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Danzig – A labour of Love

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Danzig – A labour of Love

Danzig – A Labour of Love

Saothar a spreag sinn

Danzig Spring 2023

Spring 2023

Danzig is an iconic stone building on Cape Clear Island. It stands at the top of Leaca Joan, a steep road rising from North Harbour. From here the road divides to Baile Iarthach or to South Harbour and beyond.

History and Folklore

Over 200 years old Danzig has a rich history. And more has come to light in recent months as the building has been carefully restored.

Restoration Danzig
Danzig being restored

 A new life for an Iconic Building

Saol nua don seantigh

Danzig is to become a store and display center for Lavender products from the Island. Later its planned to include Craft Gins, whiskeys and other products from Cape Clear Distillery. It has room both for display and also for some interesting exhibits for visitors.

As little as possible

Ná bac leis mura bhfuil gá leis

Our approach was to do as little as possible consistent with preserving Danzig for future generations. While we  replaced the original slate  we retained much of the supporting timber-work. So too the lichen covered roof tiles. Meanwhile the original wooden windows were also carefully restored.

Upper window Danzig
Danzig former upper window

Revealing its Secrets

Ag scaoileadh leis na rúnta

As the works progressed this intriguing building shared some of its long-hidden secrets.  We found  evidence of a traumatic fire and we  assume that this was probably the original thatched roof. Also discovered and partially replaced was the original loft. Signs were found of a long closed upper window. Many of the original beams are plainly much older. We presume that these were salvaged from old fishing boats of the 19th Century. Some bear unmistakable signs of their former use.

Beams in Danzig
Beams in Danzig


Two Families

Dhá chlann, ach an rabhadar in adharcha a chéile ?

Quern stone Danzig
Quern stone found in Danzig

Hard to believe that this modest building was once home to two families. So the second Northern entrance was restored to its original opening. Intriguingly while preparing for a new internal floor we found an ancient quern stone buried underneath.

Other artifacts from days gone by

Iarsmaí eile ós na sean laethanta

More recently Danzig was used to store unused items, many from days gone by. While most were in poor condition some we could slavage. This did not include the drag, a type of poor mans cart or sled pulled by a horse or donkey. These were very suitable for the island’s narrow, stoney roads. But others such as various tools, a cradle, a broken telescope and oars are being returned as the building as its contents are restored.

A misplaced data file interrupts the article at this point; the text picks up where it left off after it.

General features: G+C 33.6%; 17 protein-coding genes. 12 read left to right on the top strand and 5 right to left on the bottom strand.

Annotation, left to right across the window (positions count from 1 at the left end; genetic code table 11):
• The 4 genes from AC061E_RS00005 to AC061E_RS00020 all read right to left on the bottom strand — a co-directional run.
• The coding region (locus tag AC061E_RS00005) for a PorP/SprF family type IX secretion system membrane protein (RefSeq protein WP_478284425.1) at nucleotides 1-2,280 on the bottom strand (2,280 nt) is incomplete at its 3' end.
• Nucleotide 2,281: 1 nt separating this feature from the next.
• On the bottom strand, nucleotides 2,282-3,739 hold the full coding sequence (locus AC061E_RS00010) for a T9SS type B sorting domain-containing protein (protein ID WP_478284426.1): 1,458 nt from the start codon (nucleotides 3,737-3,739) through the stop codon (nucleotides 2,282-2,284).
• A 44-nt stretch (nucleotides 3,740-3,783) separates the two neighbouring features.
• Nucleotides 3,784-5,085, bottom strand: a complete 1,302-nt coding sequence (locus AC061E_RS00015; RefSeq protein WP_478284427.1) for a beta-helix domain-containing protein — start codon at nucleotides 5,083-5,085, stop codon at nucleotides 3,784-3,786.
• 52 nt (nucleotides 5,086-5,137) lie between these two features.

Drag in Danzig
Drag in Danzig

Restoring its Northern doorway

Ag cur an doras arais mar a bhí

Originally Danzig had two doors, one for each family. The Northern door was replaced with a much wider door which suited the buildings more recent use for storage. So this entrance was

restored to its previous size. Amazingly, we found in the debris right in this spot a perfectly sized

lintel and stone threshold. These too were restored to the building as can be seen from the photo.

Cradle restored
Cradle from Danzig

Why was it called Danzig ?

Cén fáth an t-ainm seo Danzig ?

Lintel Danzig
Restored Lintel Danzig

Islands like Cape Clear, inhabited by seafarers were familiar with World affairs. Danzig, today Gdansk in modern Poland was a city once disputed by Germany and Poland. And at the same time a dispute also arose between two families about the ownership of this building.  So the name stuck. Fortunately, this was resolved in the best possible way since a boy and a girl from both families later fell in love and Danzig became theirs. And more recently while most

of those who worked on it were locals, they also included a Pole and a German who worked to restore this historic building.

Keening Lady

Bean caointe

Windows under restoration
Danzig, windows restoration

Cait Carey, the last keening lady on the Island lived in this house in her old age.  Keening was traditionally performed at funerals and was a form of ritualised crying/singing similar to sean-nós singing. Deriving from the Gaelic tradition in both Ireland and Scotland the tradition came to an end towards the beginning of the 20th Century. Her last keening  and the last on Cape Clear Island took place in 1918 .This  was performed by Cait Carey to mourn the passing of a young priest, an tAth Risteard Ó hAlloráin  Richard O’Halloran who died tragically in that year.

A Well


Behind Danzig there is a well and this has also been uncovered. In years to come we plan  to restore this also.


A Labour of love

An saothar a spreag

The restoration of Danzig was a labour of love for all concerned. We all enjoyed our journey into the past and we  hope that our work will be appreciated by many for years to come.

Danzig, photo taken inside before
Danzig inside before reconstruction

Cléire abú. Lus Liath abú. Danzig abú.

Danzig after restoration
Danzig after restoration